WE MAY NOT ALL be blessed with the grace of a ballerina, but that doesn’t mean we can’t have legs like one.
We’re following in the footsteps of some of L.A.’s lithest legs (Victoria’s Secret models like Alessandra Ambrosio are fans!) and getting hooked on Tanya Becker’s Physique 57. With her unique style of barre, Tanya helps sculpt bodies around the world (the Hamptons, New York, Beverly Hills, and Dubai to be exact) into top condition.
Tanya is breaking down a few of the most common mistakes she sees clients making at barre – and is showing us exactly how to fix them. Get more out of your next barre class, avoid potential injury, and achieve Tanya’s VS Fashion Show level results with a few of her useful pointers…
9 Mistakes You’re Making at Barre + How to Fix Them
Using light weights
Unless you’re working with an injury, go heavy. You’ll feel the burn and shed more calories. Eight-pound weights are my go-to. (Nervous about making the jump from five pounds to eight pounds? Grab both and trade out as needed!)
It’s easy to not want to come back to a class that is incredibly hard and kicks your butt. As human beings we are not wired for discomfort. However, our bodies change when we are challenged (which is why our Interval Overload technique is so very, very effective). When you commit to coming three to four times per week, you will gain endurance and stamina and your body will transform! Don’t quit before the change.
Not using grippy socks or workout slippers
Our carpet is awesome because it provides a low-impact surface and is easier on your joints. But without the right foot grip, you may (as in, definitely will) slide. Personally, I love wearing Reebok slippers (we sell them in studio!) – you can go deeper into positions without losing form, and they look great on.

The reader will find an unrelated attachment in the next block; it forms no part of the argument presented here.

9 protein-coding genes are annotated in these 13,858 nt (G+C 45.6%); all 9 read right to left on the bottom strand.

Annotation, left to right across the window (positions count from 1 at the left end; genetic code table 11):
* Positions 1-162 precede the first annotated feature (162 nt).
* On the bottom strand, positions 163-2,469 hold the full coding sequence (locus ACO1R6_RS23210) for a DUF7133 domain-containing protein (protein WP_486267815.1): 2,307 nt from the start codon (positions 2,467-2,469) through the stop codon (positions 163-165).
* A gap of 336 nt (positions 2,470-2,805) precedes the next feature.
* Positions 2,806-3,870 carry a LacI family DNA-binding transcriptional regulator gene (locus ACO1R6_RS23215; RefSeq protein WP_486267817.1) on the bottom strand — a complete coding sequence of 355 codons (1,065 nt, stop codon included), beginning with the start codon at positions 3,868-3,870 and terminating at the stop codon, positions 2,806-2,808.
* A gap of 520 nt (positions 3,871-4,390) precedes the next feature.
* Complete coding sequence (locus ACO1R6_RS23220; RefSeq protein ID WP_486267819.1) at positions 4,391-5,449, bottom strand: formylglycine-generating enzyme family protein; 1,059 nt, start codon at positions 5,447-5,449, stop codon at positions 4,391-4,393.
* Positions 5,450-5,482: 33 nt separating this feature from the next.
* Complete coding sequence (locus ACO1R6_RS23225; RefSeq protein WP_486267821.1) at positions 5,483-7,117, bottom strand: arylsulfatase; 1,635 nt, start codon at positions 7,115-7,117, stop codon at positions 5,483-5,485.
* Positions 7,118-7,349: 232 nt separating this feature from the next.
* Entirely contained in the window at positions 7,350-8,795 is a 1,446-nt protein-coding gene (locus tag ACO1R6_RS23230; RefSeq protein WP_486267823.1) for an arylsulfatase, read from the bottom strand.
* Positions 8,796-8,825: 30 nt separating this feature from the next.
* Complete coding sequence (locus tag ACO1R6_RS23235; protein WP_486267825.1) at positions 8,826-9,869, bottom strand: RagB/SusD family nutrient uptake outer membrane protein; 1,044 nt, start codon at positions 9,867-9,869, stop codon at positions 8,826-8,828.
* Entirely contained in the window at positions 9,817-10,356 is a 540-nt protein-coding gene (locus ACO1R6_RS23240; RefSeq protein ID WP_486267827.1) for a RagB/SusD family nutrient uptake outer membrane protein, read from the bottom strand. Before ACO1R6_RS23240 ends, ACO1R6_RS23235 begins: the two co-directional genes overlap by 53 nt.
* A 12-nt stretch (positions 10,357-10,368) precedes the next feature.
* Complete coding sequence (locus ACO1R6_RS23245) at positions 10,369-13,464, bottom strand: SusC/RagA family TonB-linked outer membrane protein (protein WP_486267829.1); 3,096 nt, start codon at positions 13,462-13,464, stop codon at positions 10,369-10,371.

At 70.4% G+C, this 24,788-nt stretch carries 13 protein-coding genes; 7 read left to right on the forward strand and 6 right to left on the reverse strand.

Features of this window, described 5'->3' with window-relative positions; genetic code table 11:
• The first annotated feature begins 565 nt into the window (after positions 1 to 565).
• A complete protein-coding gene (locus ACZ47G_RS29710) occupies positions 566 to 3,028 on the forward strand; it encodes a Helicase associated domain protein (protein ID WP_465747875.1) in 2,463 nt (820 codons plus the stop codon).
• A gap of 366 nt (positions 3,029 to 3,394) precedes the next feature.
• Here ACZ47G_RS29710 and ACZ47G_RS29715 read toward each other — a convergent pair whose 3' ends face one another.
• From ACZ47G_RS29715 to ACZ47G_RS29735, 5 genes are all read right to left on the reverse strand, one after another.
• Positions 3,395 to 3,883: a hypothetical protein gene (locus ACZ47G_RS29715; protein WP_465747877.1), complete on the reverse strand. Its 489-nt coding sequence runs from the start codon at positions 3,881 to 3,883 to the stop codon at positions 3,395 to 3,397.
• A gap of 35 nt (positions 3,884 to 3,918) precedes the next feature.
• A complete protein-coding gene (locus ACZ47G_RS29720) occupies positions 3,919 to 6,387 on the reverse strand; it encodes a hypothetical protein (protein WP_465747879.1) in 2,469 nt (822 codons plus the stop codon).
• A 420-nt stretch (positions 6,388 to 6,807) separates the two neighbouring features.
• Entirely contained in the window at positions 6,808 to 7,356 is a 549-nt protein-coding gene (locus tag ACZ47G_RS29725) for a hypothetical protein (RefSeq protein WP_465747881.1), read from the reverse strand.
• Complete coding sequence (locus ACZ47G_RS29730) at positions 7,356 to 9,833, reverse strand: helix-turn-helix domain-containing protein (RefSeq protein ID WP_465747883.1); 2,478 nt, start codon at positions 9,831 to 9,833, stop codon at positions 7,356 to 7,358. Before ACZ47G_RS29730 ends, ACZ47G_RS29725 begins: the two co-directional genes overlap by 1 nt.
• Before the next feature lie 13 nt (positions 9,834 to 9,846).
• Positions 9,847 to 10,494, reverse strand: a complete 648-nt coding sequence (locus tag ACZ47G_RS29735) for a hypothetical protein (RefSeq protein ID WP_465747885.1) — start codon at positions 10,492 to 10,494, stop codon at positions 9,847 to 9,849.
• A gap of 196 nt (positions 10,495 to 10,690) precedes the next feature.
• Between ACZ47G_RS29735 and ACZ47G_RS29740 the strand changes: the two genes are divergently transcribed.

Group fitness classes can feel intimidating. Clients will say, “Don’t watch me, I’m not coordinated,” or “I’m not good at this,” or “I’m not flexible enough.” We re-dub that self-talk track playing in our heads and replace it with what I call affirmative thinking. Also, nobody’s watching you! Class is challenging and most people are focusing on themselves, their form and making it through their thigh set.
Only taking one type of class
We have so many great options, whether you want more cardio (check out S.B.T. – Sweat Burn Tone, Cardio Burn and Amped Up!) more abs (try Arms & Abs in 30 or Mat 57), or something at a different pace or incorporating different disciplines, like Physique Yoga. Change things up and tone body parts you didn’t know you had.
White-knuckling the barre
Over-gripping makes you tense your shoulders and takes the work (and results) away from your postural muscles. While working, you want to keep your shoulders “melting” down your back, and your heart and chest “open” when doing exercises at the barre.
Holding your breath
Most clients resort to shallow breathing the tougher it gets. Do the opposite: breath deeper the more challenged you feel. (I do this outside in the real world, too and highly recommend it!)
Pushing your abs too far out
When you contract a muscle, it’s natural for it to “pop out” a little. However, when it comes to doing curl work, you want to continue to check in to make sure your abdominal wall doesn’t overly protrude. Imagine you have 30-pound brick on your middle helping press it “down” instead of out.
Leaving class before the stretches
There’s a reason we do the stretches at the end of class. Your body has the right amount of warmth to allow the muscles to lengthen and increase suppleness. It also reduces lactic acid, which cuts down on next-day soreness. It’s a great way to transition, recharge and rejuvenate before heading back out into the world.
I’ve never taken a Physique 57 class, but I am a barre fitness instructor. In all the classes I’ve been to, only 1-3 pound weights are used. Holding arms in ballet positions gets extremely tiring, even with one or two pound weights! How do you manage with eight??? You must be using them in a limited fashion, right?
I second the first comment. I teach barre and never recommend anyone use weights heavier than 3 lbs 🙂 Other than that, this was very informative.